Playwright Vanessa Walters remembers the culture-shock of moving from the suburbs into inner-city London:
Muslim preachers reached out to young people on the street. Most days they would set their trestle tables up in front of Walthamstow tube station. From them they sold incense, books, tapes and mobile-phone accessories. They also did a bit of amateur converting. Young, cool and of all races, they were in tune with the lost youth – male and female. I often debated with them about everything from short skirts to female circumcision. They criticised my loose social mores, but they understood my pain too – what it was like to be from a broken home and to be on the outside looking in. They gave me a free Qur’an and offered contact with Muslim Sisters, who would set me straight and find me a husband. They offered concrete solutions.
Much has been made of the “middle-class” (if you really don’t like that phrase try replacing it with “comfortable”) origins of the 7/7 bombers, but it is surely only a matter of time before British suicide bombers start fitting the profile of Richard Reid much more than Shehzad Tanweer. In a city such as London there are whole battalions of potential terrorists looking for simplistic narratives which seem to explain the confusing and hostile world which they find themselves in. What is perhaps even more worrying is that few high-up British officials, products of grammar school, university and a straightforward promotion path, seem to have the slightest insight into the minds of the lost and alienated peoples of the modern city.
In a rather sweeping statement psychiatrist Michael Welner says that “Converts are the terrorists of the future because they ‘re impressionable, because they’re intense, because they have to prove the sincerity of their faith.”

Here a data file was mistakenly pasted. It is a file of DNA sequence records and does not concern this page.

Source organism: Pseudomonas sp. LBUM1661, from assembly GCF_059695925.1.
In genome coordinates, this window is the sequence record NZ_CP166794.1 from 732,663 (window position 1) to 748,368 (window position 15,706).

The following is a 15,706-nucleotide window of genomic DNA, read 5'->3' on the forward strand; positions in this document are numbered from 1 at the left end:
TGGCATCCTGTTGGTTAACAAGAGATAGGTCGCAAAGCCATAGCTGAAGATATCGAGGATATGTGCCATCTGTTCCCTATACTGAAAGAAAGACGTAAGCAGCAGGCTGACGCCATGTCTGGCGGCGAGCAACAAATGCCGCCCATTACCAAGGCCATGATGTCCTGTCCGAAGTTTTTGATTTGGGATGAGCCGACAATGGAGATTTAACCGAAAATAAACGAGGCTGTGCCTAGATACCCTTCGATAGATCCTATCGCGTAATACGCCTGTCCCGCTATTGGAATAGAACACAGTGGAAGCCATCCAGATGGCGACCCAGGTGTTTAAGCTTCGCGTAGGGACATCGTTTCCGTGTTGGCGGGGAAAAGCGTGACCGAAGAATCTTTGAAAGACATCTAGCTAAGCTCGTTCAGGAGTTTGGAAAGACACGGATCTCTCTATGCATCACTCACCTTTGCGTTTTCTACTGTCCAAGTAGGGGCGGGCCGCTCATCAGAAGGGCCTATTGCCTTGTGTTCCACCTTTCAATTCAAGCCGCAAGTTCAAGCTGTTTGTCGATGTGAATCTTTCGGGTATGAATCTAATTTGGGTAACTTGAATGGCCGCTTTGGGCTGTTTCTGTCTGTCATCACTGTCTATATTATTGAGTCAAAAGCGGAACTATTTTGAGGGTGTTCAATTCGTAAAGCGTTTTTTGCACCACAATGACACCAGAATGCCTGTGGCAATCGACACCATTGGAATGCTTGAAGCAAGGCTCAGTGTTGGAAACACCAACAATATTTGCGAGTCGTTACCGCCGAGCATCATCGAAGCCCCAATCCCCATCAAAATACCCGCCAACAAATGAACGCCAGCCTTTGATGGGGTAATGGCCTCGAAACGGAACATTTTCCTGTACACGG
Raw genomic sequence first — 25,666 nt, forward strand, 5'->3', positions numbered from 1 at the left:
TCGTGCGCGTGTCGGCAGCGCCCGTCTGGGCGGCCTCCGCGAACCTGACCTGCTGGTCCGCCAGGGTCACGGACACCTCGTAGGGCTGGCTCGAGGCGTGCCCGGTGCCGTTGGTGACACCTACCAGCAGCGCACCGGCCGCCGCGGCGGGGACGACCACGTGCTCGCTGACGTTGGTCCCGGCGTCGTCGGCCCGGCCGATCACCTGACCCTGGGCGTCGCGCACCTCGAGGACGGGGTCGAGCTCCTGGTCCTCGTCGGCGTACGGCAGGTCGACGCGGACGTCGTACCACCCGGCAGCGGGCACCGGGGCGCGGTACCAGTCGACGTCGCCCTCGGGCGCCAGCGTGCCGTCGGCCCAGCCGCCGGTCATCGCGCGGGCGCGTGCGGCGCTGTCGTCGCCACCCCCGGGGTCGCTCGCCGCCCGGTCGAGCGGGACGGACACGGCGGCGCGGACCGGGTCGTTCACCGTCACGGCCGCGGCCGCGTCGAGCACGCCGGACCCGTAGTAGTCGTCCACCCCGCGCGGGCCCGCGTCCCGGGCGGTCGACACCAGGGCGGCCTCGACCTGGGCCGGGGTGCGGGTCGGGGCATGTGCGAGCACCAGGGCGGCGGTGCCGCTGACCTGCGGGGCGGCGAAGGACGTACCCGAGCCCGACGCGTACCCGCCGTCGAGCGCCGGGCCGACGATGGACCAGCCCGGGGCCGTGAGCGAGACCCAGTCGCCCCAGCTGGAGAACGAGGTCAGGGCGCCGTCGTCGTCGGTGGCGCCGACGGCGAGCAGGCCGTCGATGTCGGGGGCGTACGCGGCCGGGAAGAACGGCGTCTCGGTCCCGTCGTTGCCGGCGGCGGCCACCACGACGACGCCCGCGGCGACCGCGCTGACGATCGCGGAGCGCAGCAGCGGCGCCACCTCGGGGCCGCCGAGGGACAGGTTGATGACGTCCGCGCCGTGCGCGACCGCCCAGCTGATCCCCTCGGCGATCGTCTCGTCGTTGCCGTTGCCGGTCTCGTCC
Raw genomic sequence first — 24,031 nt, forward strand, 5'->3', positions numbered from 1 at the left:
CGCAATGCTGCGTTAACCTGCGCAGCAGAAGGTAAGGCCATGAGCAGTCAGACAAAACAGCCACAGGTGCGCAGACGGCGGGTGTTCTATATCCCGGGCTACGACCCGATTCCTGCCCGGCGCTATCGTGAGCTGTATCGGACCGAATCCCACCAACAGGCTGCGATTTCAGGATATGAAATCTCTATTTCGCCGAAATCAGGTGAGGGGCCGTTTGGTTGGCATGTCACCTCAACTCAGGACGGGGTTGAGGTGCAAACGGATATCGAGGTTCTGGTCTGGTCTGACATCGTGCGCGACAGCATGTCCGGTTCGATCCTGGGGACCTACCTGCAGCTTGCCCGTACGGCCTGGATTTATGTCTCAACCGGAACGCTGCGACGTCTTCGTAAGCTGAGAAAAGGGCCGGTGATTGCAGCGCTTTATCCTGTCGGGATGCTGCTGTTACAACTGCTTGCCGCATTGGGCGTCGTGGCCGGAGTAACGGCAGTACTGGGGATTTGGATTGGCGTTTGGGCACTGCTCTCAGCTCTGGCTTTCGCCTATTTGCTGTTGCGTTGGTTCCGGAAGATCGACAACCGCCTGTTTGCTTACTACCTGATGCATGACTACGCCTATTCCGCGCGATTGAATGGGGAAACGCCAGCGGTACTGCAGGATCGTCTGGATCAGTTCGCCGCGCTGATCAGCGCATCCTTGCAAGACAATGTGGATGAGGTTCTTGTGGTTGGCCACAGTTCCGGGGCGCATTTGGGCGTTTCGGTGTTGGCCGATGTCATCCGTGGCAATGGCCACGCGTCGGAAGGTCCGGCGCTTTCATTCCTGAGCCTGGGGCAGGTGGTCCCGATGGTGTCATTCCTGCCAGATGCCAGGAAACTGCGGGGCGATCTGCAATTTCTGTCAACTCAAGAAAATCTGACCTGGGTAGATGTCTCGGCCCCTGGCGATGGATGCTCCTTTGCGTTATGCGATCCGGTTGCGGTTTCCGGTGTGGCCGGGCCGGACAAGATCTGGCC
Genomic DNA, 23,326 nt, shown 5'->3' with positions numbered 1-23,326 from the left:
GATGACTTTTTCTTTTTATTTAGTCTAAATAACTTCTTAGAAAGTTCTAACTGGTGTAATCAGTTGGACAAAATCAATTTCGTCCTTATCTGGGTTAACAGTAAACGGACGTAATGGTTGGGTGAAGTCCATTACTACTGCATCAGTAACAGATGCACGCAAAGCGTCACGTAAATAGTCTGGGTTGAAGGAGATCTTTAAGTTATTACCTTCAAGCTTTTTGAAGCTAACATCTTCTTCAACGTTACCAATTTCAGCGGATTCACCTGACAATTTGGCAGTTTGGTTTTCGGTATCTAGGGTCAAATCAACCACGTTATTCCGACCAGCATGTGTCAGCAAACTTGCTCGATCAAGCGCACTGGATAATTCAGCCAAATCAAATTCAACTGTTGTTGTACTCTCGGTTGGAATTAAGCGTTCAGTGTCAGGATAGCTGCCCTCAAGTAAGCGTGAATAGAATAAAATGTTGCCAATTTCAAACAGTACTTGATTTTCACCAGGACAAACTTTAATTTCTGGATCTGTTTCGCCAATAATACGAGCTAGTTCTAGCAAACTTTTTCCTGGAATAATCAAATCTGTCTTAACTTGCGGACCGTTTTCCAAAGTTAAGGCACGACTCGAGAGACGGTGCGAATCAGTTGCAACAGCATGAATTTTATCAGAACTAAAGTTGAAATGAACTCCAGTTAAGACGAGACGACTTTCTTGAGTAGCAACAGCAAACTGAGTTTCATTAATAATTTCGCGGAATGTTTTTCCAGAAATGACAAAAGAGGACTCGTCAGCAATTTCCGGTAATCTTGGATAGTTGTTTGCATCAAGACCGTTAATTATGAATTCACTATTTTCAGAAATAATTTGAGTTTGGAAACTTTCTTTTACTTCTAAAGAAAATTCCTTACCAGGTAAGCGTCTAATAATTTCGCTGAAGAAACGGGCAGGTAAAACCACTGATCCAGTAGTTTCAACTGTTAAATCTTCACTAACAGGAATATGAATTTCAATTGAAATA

Most converts to religions or ideologies are of course very unlikely to become violent psychopaths, but how many does it take to cause an outrage? I suspect that we all understand what Welner is getting at even if we don’t agree with his generalization. My question is this: If we want to keep the Reid’s of the future away from the Tanweer’s of the future should we not be co-operating with mainstream Islam , and if so how should this be achieved? It is unrealistic to think that society can prevent young people from seeking explanations for the world around them. Even speaking as a confirmed atheist I would suggest that you can no more keep young people away from the pull of religion than you can stop them from becoming Marxists.
Walters realizes that she was lucky enough to escape the fate reserved for others:
At the time I was lucky enough to receive one of those now-obsolete government scholarships to a private girls’ school in the centre of London, which gave me a horizon beyond my own circumstances. But on the streets Islam offered answers to the feelings of worthlessness experienced by young men and women, a support network guiding them away from single motherhood, a life of crime or a mainstream culture from which they felt excluded.
Just how many of those who remain “excluded” do you think are ripe to become terrorists?